>2. If it's not too difficult and something that could be learned over a few months (minus full time work), what sort of subjects, books, pdfs, wikis or other resources would I need to be looking at to get started? I'm a web designer so this isn't really my field... but if there's a specific area of electronics that covers this sort of project, it'd really help to find out.

It is too difficult to do in a few months, but if you are really interested in learning, follow the curriculum of an Electrical Engineering BS. First you need to know calculus, this would be a good place to start, get the used version of course. Alternatively, watch the Khan Academy videos for calculus and find some problems to practice, though this will be less thorough.

Once you have gotten to integrals, start your calculus-based physics education. There is no point in really starting before, as algebra based physics isn't terribly useful for actually understanding things, and you will have to relearn it all with calculus anyways. Halliday and Resnick is a fairly good intro text that includes calculus. The one I linked is just the E&M sections, you can learn the mechanics stuff from Khan -- you just need a cursory understanding of the mechanics. Unfortunately the Khan videos aren't very good for E&M, they are generally too algebra-based. Last I checked he doesn't even cover Gauss's law.

After that you will need some Linear Algebra, Differential Equations, Digital Logic, Circuits, and programming just to round out your fundamentals. Now you are roughly 2 years into a basic ECE curriculum, ignoring a lot of filler courses as necessary.

After this it gets a bit more flexible.

Textbooks on Signals and Systems, Microcontrollers/Microcomputers, Antenna Design, Embedded Devices, Electric Networks, and Digital System Design should round out your education. However that doesn't mean you know what you need to design what you are thinking of -- you also need to get a bunch of real world knowledge and practice. Make a few basic devices, get them manufactured, just to get a feel for the process. Delve into the various IEEE standards and UL standards to learn what you need to do to produce a device that can be sold and will be compatible. You have a lot of research ahead of you, so good luck!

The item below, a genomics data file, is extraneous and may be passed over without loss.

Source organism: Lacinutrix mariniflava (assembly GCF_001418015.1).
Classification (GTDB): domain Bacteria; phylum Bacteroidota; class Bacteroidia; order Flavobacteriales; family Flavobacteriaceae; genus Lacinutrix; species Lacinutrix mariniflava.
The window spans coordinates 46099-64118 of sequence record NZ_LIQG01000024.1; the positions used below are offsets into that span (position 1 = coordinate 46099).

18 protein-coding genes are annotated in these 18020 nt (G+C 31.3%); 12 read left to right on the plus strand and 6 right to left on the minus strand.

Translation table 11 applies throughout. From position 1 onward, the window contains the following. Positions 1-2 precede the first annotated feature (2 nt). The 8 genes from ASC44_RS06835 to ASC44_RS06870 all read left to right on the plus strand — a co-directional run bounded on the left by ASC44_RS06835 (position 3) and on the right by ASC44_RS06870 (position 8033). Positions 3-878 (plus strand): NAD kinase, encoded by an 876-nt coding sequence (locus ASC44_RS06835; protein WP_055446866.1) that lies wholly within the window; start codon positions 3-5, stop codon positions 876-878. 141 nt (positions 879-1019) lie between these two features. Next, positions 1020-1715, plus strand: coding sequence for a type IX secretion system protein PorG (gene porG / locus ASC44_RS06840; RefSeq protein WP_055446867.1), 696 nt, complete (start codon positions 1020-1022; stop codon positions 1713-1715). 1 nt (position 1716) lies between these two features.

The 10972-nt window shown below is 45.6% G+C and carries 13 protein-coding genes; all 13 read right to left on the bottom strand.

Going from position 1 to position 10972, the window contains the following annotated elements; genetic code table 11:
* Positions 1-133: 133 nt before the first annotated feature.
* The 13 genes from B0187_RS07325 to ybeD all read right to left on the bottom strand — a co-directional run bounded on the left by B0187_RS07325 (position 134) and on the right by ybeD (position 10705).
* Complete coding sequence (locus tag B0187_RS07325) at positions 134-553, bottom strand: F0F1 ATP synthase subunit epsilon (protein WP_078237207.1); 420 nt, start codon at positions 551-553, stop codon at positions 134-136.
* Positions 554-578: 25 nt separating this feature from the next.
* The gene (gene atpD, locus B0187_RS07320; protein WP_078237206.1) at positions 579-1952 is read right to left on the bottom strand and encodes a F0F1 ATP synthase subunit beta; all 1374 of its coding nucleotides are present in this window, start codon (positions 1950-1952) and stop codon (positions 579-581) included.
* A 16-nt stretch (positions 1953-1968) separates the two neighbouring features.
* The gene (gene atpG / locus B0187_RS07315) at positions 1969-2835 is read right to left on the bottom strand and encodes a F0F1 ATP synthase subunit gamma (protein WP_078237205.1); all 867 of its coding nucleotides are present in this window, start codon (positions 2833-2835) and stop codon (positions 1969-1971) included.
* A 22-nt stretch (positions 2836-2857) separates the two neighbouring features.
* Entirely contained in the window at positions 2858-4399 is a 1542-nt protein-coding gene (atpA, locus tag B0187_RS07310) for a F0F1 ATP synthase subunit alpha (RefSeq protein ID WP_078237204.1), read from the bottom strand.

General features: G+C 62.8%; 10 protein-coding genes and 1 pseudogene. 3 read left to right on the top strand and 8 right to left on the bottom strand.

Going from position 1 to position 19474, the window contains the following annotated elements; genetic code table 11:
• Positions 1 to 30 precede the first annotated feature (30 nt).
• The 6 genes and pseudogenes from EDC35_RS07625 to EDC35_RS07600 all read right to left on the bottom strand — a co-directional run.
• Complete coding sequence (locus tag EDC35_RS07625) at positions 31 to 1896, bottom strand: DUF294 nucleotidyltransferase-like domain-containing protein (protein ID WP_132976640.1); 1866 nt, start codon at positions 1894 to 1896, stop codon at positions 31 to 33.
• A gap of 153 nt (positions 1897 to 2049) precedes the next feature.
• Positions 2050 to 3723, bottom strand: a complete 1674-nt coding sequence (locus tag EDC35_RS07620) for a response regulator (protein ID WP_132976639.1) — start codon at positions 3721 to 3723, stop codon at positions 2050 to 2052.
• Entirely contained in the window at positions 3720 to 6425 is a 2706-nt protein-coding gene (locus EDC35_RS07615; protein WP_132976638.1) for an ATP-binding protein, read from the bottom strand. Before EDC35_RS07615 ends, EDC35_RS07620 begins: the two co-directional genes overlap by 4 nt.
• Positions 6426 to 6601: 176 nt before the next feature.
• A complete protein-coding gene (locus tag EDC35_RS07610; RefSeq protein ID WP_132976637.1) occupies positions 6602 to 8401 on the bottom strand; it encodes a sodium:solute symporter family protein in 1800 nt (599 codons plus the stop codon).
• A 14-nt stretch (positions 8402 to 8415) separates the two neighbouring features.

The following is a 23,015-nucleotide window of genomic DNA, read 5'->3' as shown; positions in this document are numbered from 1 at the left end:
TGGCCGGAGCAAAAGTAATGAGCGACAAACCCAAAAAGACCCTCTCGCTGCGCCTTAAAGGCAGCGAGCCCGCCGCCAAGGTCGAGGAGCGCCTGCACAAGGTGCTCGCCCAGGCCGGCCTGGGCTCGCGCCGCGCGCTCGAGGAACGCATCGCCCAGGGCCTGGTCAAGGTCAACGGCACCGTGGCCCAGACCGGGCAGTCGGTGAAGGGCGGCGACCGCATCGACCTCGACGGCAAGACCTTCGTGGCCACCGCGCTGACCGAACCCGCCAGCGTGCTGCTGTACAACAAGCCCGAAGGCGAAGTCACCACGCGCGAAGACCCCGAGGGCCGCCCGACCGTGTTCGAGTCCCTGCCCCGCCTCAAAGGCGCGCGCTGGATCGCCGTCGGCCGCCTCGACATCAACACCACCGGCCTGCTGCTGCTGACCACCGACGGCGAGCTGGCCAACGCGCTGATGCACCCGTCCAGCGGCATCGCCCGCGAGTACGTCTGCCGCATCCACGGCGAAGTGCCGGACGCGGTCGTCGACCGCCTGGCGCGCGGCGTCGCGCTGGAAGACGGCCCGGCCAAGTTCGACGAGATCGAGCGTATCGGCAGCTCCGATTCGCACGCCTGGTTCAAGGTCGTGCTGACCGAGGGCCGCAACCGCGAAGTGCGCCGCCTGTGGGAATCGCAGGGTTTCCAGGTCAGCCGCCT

u/wereinz · 2 pointsr/ComputerEngineering

Calculus up to derivatives & integrals

    (Circuit analysis)

    (Mixed logic design & Synthesis of circuits)

    Before these I would highly urge that you finish calculus. These two books are what I started with as a hardware engineer @ university (in silicon valley). Then move on to FPGA development. The basic fundamentals are crucial for you to be able to move forward.
u/dapf · 1 pointr/vzla

Le invito a que se lea este libro:

Aunque, para entenderlo, va a tener que leerse este:

Y este:

Si le parece que la inversion de tiempo es demasiada, y si me da por un momento el beneficio de la duda, dejeme decirle que no hay rayo en el mundo que pueda causar un incendo cuando el sistema de pararrayos esta bien diseñado y el mantenimiento es adecuado.

Es lo mismo de la red electrica nacional. Un desastre producto de la falta de mantenimiento y planificacion propia de la 5ta republica.

Ningun sistema aguanta la combinacion de incapacidad mas corrupcion.

Si no me cree a mi, preguntele a un ingeniero amigo suyo. Eso si, si no es chavista es preferible. Las posibilidades de que no sea un pirata son mejores.